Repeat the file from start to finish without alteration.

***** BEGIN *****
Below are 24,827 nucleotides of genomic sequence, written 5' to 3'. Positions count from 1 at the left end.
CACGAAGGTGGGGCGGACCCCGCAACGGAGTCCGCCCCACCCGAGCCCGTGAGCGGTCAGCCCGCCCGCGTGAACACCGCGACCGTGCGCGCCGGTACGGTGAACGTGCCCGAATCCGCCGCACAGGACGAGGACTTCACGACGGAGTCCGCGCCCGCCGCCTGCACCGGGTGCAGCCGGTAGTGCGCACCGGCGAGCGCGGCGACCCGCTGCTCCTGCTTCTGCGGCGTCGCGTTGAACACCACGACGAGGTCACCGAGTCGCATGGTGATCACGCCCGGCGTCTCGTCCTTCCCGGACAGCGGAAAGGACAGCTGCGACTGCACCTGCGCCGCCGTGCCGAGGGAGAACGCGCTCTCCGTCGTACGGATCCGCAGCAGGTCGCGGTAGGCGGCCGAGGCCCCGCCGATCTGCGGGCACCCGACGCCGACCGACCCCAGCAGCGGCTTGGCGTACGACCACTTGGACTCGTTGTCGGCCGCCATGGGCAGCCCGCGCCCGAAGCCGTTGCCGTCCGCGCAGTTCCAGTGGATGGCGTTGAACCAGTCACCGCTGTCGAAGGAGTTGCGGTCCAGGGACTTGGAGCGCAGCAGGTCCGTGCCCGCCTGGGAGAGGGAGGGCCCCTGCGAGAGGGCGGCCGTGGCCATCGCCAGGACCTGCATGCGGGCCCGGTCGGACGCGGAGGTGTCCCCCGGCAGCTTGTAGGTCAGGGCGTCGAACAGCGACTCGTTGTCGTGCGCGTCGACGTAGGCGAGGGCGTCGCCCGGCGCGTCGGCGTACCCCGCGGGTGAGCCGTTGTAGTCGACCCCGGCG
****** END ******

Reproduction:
Below are 24,827 nucleotides of genomic sequence, written 5' to 3'. Positions count from 1 at the left end.
CACGAAGGTGGGGCGGACCCCGCAACGGAGTCCGCCCCACCCGAGCCCGTGAGCGGTCAGCCCGCCCGCGTGAACACCGCGACCGTGCGCGCCGGTACGGTGAACGTGCCCGAATCCGCCGCACAGGACGAGGACTTCACGACGGAGTCCGCGCCCGCCGCCTGCACCGGGTGCAGCCGGTAGTGCGCACCGGCGAGCGCGGCGACCCGCTGCTCCTGCTTCTGCGGCGTCGCGTTGAACACCACGACGAGGTCACCGAGTCGCATGGTGATCACGCCCGGCGTCTCGTCCTTCCCGGACAGCGGAAAGGACAGCTGCGACTGCACCTGCGCCGCCGTGCCGAGGGAGAACGCGCTCTCCGTCGTACGGATCCGCAGCAGGTCGCGGTAGGCGGCCGAGGCCCCGCCGATCTGCGGGCACCCGACGCCGACCGACCCCAGCAGCGGCTTGGCGTACGACCACTTGGACTCGTTGTCGGCCGCCATGGGCAGCCCGCGCCCGAAGCCGTTGCCGTCCGCGCAGTTCCAGTGGATGGCGTTGAACCAGTCACCGCTGTCGAAGGAGTTGCGGTCCAGGGACTTGGAGCGCAGCAGGTCCGTGCCCGCCTGGGAGAGGGAGGGCCCCTGCGAGAGGGCGGCCGTGGCCATCGCCAGGACCTGCATGCGGGCCCGGTCGGACGCGGAGGTGTCCCCCGGCAGCTTGTAGGTCAGGGCGTCGAACAGCGACTCGTTGTCGTGCGCGTCGACGTAGGCGAGGGCGTCGCCCGGCGCGTCGGCGTACCCCGCGGGTGAGCCGTTGTAGTCGACCCCGGCG